The Daily Kel

Blog for Kelly Lamrock, M.L.A. for Fredericton-Fort Nashwaak, New Brunswick

Sunday, September 17, 2006

The Difference (2) -- Issues

The media, and parts of the blogosphere, are saying that there's "no difference" between the parties.

I know there's no free trade of '88 or auto insurance of '03 here. Not even a good sponsorship scandal.

But I think sometimes those covering the election fall into the trap of believing that differences have to be ones that can be set out in a soundbite.

Hey, I know that with polling and focus groups and traditional media, both parties will have numbers that tell them what to put in the front window. And I know that the Tories have made many promises of things they voted against in the Legislature -- Route 8, protecting seniors' assets, environmental regulation, gas tax cuts.

Fine. I will leave aside the issues where the parties say they agree and you have to assess credibility. I'm biased there and will leave them out.

But there are differences worth debating here. I will list ten.

1. Liberals believe that the 2,000 qualified applicants to community college need to receive trades training. Tories believe that we will just train surplus workers if we open the doors. I believe that a trained workforce attracts companies and jobs. I believe that not training people in, say, high-tech manufacturing means we don't getcompanies that do high-tech manufacturing here. In the new economy, workers create jobs. Tories don't buy that. We do.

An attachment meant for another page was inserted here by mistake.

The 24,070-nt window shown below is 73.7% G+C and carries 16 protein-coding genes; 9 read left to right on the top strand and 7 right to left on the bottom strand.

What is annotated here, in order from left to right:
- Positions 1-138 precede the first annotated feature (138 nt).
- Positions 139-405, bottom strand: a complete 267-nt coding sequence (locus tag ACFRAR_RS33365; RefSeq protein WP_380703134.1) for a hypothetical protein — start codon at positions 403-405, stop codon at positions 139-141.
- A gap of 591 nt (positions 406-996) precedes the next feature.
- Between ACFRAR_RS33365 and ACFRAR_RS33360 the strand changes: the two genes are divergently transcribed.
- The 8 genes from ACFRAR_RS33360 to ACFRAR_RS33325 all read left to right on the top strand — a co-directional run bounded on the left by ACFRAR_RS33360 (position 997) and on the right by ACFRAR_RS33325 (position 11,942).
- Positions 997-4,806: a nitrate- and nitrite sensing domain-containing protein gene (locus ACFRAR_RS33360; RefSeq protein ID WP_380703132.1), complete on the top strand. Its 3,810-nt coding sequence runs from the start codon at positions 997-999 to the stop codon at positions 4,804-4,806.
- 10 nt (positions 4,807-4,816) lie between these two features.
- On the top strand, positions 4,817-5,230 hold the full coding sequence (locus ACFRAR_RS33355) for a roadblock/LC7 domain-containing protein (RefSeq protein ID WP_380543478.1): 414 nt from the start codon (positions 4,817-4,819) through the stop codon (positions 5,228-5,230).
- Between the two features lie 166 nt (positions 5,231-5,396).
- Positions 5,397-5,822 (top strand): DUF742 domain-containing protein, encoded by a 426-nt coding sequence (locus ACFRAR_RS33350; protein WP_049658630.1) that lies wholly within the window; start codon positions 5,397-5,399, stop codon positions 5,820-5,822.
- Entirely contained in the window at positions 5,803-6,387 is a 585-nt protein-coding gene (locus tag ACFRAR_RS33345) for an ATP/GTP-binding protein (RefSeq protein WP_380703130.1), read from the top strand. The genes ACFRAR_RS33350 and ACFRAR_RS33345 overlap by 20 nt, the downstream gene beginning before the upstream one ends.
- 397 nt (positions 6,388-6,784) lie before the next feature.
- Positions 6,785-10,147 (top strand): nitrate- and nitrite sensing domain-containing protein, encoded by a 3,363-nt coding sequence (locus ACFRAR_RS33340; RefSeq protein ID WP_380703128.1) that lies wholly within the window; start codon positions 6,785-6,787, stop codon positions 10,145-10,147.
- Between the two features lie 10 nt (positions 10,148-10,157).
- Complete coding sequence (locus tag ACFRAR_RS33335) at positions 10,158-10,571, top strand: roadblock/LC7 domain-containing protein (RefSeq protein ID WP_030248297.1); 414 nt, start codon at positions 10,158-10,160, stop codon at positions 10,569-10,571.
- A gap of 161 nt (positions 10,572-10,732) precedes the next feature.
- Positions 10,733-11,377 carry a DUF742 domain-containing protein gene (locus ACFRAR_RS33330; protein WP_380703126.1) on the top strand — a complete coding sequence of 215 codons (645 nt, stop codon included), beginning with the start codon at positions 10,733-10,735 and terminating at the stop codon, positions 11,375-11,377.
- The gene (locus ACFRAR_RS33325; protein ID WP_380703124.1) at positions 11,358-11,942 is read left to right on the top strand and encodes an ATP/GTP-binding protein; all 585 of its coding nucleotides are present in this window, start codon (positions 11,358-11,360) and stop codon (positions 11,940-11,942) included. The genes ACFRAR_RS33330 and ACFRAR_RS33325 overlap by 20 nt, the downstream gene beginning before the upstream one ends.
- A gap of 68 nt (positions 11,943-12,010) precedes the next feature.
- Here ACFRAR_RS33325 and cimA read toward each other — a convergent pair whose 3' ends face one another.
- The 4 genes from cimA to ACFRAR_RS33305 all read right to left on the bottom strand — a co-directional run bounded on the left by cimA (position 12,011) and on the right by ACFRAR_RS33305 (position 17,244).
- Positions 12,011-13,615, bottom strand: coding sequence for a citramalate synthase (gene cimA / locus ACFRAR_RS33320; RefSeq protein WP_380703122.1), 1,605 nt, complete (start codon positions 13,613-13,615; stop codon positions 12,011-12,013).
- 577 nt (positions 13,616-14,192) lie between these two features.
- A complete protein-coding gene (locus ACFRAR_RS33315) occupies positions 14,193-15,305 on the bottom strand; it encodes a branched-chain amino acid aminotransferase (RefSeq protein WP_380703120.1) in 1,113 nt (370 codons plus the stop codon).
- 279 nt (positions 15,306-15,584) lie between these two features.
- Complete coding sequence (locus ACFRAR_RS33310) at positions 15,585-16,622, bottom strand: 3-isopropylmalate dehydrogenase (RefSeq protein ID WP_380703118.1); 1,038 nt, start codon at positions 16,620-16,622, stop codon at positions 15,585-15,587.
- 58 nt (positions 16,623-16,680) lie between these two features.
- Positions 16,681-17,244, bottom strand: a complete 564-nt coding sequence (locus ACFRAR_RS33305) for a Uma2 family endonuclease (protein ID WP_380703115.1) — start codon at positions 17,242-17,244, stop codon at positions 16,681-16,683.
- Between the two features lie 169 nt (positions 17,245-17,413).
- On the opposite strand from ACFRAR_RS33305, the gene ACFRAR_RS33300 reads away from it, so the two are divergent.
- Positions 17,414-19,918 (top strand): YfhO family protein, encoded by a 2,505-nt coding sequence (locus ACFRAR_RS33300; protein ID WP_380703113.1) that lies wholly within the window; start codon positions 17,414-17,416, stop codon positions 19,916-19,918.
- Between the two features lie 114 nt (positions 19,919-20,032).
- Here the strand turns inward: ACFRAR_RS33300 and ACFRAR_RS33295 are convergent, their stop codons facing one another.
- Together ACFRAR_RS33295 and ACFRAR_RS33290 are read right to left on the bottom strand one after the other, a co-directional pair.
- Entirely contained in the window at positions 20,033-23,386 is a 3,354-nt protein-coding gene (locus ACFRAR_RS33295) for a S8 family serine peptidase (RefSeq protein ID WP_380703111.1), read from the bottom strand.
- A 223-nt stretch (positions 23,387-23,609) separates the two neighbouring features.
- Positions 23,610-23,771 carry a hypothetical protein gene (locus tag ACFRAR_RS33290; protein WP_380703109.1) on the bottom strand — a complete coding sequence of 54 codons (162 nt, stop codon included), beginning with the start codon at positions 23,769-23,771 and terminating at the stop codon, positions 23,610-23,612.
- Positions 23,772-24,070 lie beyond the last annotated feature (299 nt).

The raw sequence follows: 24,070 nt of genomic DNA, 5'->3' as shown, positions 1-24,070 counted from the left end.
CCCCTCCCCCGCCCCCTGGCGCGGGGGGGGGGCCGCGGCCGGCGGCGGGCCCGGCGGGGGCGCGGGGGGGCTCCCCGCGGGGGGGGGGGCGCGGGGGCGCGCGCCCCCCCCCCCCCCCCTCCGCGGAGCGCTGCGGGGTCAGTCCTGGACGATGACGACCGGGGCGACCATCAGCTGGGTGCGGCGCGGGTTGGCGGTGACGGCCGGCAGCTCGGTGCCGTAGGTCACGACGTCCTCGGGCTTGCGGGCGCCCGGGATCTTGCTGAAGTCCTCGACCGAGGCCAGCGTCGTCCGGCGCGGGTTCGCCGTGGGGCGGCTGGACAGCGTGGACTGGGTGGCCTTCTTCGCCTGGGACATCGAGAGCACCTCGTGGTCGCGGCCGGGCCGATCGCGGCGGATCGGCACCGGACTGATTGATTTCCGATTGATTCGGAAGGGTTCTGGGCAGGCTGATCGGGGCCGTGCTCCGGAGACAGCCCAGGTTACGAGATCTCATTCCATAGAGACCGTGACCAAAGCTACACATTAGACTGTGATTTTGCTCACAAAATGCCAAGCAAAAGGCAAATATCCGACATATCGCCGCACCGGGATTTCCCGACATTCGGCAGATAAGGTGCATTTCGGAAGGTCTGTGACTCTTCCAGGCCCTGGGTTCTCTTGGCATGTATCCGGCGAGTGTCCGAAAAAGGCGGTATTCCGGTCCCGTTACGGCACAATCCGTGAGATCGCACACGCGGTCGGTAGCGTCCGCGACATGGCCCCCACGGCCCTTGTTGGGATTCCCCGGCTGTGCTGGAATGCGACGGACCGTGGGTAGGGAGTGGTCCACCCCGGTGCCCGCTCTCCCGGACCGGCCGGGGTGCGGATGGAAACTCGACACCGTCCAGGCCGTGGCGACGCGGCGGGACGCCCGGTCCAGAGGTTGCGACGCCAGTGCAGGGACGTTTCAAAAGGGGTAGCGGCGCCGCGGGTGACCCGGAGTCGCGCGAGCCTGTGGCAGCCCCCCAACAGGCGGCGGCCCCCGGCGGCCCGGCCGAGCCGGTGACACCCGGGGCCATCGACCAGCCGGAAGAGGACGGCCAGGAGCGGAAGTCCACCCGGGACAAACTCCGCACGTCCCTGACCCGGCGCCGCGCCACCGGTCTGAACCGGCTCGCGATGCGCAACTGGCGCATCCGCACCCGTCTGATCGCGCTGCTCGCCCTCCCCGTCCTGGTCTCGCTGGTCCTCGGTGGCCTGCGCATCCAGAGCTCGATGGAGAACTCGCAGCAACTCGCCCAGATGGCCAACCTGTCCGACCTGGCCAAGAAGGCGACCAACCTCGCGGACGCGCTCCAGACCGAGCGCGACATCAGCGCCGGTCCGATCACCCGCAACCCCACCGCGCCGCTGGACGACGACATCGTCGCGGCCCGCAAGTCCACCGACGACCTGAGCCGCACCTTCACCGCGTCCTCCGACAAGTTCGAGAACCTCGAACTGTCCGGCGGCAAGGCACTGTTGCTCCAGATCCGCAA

2. The Liberals endorse the MacKay report to increase resources and screening for special needs kids, and to have diverse career options like trades and fine arts taught in schools. The Tories do not, and believe that the current funding level works.

3. The Tories would have education spending go up slightly slower than inflation, and cut taxes. The Liberals would freeze but not cut income taxes, but increase education spending. Big choice there -- and worth voting on alone whichever side you're on.

4. Liberals support tax credits for workplace literact programmes, because there are too many workers vulnerable to change even though they are employed. The Tories believe that you save money by only giving literacy training to unemployed people.

5. Liberals believe that high tuition fees disproportionately scare away low-income families, and we need to lower first-year tuition and give more grants to get people into school in the first place. Tories believe tax credits after graduation are the best way to get people into school.

6. Liberals believe we need to redo the municipal granting formula. The Tories believe we should freeze it the way it is.

7. Liberals believe we should have legislated clean air targets as in Kyoto. the Tories don't.

8. The Liberals believe that we should hold Stephen Harper to the aboriginal peoples' funding for education and infrastructure set out in the Kelowna Accord. The Tories do't.

9. The Liberals believe government should spend to create more daycare spaces. the Tories believe that if the free market doesn't do it, government shouldn't either.

10. Liberals believe student loans should not be reduced based upon parental income. Tories believe that, to some extent, they should.

There are others, too. I'm a Liberal, and I support the Liberal position in all of these. I've tried to state them as factually as possible to show they exist. But even if you don't, these are worth voting on.

With all due respect, if you don't see a difference here, you're waiting to be spoon-fed.

Get out and vote.


  • At October 07, 2006 6:35 AM, Blogger Autism Reality NB said…

    Educating Autistic Students - the 25 Hour Cap Obstacle